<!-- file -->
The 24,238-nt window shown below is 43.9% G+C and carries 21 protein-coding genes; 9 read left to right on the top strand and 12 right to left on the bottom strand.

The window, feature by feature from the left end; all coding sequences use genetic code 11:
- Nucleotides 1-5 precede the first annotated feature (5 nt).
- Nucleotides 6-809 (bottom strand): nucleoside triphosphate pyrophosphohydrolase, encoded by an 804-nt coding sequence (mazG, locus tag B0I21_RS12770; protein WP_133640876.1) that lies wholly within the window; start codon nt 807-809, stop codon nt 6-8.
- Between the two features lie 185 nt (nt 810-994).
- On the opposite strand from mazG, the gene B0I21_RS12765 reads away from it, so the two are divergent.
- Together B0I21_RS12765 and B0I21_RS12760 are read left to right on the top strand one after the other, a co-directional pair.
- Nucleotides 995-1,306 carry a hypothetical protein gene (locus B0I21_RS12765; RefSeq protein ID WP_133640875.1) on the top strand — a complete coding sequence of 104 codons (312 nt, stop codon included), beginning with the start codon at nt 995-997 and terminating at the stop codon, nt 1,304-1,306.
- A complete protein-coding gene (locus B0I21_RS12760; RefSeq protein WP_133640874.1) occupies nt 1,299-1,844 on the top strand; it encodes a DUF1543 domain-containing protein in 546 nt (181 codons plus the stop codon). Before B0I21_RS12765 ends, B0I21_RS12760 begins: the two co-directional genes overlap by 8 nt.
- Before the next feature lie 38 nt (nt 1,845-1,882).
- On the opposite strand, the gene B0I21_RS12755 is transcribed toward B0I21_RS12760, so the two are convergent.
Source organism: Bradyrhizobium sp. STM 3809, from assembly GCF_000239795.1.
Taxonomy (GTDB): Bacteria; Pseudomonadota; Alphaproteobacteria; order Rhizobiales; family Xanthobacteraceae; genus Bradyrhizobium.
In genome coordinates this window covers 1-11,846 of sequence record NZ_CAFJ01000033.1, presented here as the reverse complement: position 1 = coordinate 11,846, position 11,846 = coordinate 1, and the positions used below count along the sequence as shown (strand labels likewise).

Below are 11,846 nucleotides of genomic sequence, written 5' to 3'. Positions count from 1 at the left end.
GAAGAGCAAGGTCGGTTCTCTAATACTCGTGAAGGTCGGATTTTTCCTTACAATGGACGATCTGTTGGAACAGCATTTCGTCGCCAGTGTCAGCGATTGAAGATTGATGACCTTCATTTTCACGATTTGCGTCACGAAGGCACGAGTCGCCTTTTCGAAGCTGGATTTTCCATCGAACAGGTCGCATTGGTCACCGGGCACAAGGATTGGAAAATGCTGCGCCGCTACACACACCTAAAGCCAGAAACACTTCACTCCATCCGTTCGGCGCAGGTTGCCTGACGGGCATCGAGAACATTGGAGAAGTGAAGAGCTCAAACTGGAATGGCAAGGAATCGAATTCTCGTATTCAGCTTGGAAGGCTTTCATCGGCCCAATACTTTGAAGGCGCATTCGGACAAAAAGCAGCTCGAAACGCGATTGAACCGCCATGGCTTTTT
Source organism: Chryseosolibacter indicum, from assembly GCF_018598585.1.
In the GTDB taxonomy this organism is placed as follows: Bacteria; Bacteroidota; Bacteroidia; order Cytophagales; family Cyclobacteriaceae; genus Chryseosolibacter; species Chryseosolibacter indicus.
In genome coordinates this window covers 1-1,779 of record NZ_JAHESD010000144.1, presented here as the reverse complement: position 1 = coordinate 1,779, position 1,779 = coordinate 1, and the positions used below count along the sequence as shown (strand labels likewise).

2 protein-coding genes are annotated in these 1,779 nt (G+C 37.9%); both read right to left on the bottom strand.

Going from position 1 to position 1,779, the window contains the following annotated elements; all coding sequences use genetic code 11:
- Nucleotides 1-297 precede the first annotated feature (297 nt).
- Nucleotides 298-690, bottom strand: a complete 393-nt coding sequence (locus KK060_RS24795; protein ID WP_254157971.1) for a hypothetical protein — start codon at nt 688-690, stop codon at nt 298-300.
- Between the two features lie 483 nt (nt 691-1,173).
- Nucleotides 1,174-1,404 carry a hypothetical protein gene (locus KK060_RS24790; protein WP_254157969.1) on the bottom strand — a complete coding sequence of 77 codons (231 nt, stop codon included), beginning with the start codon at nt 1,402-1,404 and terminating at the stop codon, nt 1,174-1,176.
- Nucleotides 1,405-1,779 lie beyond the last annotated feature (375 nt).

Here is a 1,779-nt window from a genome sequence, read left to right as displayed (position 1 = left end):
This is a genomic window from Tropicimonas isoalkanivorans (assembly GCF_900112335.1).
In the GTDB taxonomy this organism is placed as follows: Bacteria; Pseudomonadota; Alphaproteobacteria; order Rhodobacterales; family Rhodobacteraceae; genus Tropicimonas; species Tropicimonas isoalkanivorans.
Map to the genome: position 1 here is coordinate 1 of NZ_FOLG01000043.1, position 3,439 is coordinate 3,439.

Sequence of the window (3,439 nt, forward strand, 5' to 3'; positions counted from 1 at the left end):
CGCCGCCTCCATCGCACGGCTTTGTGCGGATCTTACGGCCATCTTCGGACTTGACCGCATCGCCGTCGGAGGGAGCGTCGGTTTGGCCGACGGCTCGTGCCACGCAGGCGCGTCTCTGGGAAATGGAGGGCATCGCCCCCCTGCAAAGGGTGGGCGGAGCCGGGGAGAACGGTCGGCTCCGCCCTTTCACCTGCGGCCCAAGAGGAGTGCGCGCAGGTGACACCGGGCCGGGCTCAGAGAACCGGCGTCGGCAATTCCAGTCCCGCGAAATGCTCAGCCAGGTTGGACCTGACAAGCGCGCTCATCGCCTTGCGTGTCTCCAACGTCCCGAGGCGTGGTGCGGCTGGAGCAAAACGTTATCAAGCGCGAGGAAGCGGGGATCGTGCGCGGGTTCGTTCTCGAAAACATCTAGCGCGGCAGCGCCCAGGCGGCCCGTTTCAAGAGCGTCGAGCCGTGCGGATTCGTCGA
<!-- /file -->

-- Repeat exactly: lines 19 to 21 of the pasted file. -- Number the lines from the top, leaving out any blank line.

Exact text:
In genome coordinates this window covers 1-1,779 of record NZ_JAHESD010000144.1, presented here as the reverse complement: position 1 = coordinate 1,779, position 1,779 = coordinate 1, and the positions used below count along the sequence as shown (strand labels likewise).

2 protein-coding genes are annotated in these 1,779 nt (G+C 37.9%); both read right to left on the bottom strand.

Going from position 1 to position 1,779, the window contains the following annotated elements; all coding sequences use genetic code 11: